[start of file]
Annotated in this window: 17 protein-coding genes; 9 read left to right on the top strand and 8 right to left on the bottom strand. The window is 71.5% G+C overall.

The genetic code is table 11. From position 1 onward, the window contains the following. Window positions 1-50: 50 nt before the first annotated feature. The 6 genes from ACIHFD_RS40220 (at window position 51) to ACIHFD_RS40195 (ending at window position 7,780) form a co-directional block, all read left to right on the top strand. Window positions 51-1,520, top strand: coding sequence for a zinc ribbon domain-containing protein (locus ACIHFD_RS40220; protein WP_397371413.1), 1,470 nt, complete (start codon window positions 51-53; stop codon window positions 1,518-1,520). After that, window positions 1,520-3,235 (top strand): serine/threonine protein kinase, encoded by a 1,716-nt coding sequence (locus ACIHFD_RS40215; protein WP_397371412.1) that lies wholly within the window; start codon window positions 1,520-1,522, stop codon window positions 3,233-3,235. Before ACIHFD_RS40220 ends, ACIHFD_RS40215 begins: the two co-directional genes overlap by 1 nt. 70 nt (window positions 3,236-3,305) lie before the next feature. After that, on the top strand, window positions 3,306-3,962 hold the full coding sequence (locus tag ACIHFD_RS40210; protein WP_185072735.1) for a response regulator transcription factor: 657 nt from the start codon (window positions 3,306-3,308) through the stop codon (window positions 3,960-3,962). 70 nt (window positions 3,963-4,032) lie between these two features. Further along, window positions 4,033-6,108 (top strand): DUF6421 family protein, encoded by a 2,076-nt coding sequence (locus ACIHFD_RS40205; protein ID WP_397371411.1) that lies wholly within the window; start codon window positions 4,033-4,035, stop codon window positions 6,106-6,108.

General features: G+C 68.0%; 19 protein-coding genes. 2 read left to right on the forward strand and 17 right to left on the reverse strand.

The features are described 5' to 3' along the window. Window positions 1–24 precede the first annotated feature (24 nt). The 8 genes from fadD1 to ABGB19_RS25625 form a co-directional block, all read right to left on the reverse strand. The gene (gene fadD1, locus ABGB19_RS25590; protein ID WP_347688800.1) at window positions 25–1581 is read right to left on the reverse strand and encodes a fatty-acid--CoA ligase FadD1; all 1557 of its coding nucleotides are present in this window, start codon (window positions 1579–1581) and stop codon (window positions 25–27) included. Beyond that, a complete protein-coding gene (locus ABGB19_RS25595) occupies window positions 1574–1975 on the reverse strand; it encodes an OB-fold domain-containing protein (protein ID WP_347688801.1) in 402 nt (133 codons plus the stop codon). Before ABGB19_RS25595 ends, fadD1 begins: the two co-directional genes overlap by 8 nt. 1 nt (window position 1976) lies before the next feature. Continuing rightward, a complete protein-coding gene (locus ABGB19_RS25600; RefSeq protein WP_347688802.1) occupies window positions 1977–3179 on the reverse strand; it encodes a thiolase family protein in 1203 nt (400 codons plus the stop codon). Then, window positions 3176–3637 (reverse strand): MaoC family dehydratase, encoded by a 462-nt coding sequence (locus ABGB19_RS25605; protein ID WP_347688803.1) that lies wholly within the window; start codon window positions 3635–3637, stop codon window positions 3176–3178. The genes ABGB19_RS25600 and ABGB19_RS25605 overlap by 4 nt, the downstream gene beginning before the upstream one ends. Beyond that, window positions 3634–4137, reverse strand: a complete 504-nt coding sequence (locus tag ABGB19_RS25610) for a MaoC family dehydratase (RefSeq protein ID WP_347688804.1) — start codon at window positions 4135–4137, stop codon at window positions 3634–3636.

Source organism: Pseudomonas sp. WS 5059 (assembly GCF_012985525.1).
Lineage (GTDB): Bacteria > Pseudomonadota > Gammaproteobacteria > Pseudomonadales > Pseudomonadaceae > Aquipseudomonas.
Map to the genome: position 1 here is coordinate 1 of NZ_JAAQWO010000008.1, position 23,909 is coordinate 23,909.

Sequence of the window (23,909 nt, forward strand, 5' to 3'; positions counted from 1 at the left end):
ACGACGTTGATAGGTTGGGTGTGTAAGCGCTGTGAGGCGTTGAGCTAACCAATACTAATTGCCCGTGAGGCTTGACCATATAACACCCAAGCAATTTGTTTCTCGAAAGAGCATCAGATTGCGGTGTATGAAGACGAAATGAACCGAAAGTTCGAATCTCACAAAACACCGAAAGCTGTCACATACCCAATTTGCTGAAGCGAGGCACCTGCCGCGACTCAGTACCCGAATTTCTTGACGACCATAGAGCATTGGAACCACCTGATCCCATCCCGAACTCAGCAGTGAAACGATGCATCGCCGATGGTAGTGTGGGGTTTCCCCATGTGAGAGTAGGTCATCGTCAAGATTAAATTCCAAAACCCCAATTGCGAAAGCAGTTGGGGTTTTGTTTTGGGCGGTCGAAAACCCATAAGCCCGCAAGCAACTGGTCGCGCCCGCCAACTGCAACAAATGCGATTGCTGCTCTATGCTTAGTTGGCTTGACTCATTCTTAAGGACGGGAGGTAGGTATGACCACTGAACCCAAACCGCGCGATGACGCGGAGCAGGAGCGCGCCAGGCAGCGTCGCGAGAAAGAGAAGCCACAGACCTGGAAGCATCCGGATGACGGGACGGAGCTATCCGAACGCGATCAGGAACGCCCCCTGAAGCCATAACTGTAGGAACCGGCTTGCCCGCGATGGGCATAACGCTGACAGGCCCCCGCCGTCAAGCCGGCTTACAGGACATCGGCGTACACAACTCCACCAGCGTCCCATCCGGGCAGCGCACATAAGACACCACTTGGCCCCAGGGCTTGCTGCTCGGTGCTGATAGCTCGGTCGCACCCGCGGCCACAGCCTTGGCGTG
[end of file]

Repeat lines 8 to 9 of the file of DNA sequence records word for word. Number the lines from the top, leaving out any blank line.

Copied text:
Sequence of the window (23,909 nt, forward strand, 5' to 3'; positions counted from 1 at the left end):
ACGACGTTGATAGGTTGGGTGTGTAAGCGCTGTGAGGCGTTGAGCTAACCAATACTAATTGCCCGTGAGGCTTGACCATATAACACCCAAGCAATTTGTTTCTCGAAAGAGCATCAGATTGCGGTGTATGAAGACGAAATGAACCGAAAGTTCGAATCTCACAAAACACCGAAAGCTGTCACATACCCAATTTGCTGAAGCGAGGCACCTGCCGCGACTCAGTACCCGAATTTCTTGACGACCATAGAGCATTGGAACCACCTGATCCCATCCCGAACTCAGCAGTGAAACGATGCATCGCCGATGGTAGTGTGGGGTTTCCCCATGTGAGAGTAGGTCATCGTCAAGATTAAATTCCAAAACCCCAATTGCGAAAGCAGTTGGGGTTTTGTTTTGGGCGGTCGAAAACCCATAAGCCCGCAAGCAACTGGTCGCGCCCGCCAACTGCAACAAATGCGATTGCTGCTCTATGCTTAGTTGGCTTGACTCATTCTTAAGGACGGGAGGTAGGTATGACCACTGAACCCAAACCGCGCGATGACGCGGAGCAGGAGCGCGCCAGGCAGCGTCGCGAGAAAGAGAAGCCACAGACCTGGAAGCATCCGGATGACGGGACGGAGCTATCCGAACGCGATCAGGAACGCCCCCTGAAGCCATAACTGTAGGAACCGGCTTGCCCGCGATGGGCATAACGCTGACAGGCCCCCGCCGTCAAGCCGGCTTACAGGACATCGGCGTACACAACTCCACCAGCGTCCCATCCGGGCAGCGCACATAAGACACCACTTGGCCCCAGGGCTTGCTGCTCGGTGCTGATAGCTCGGTCGCACCCGCGGCCACAGCCTTGGCGTG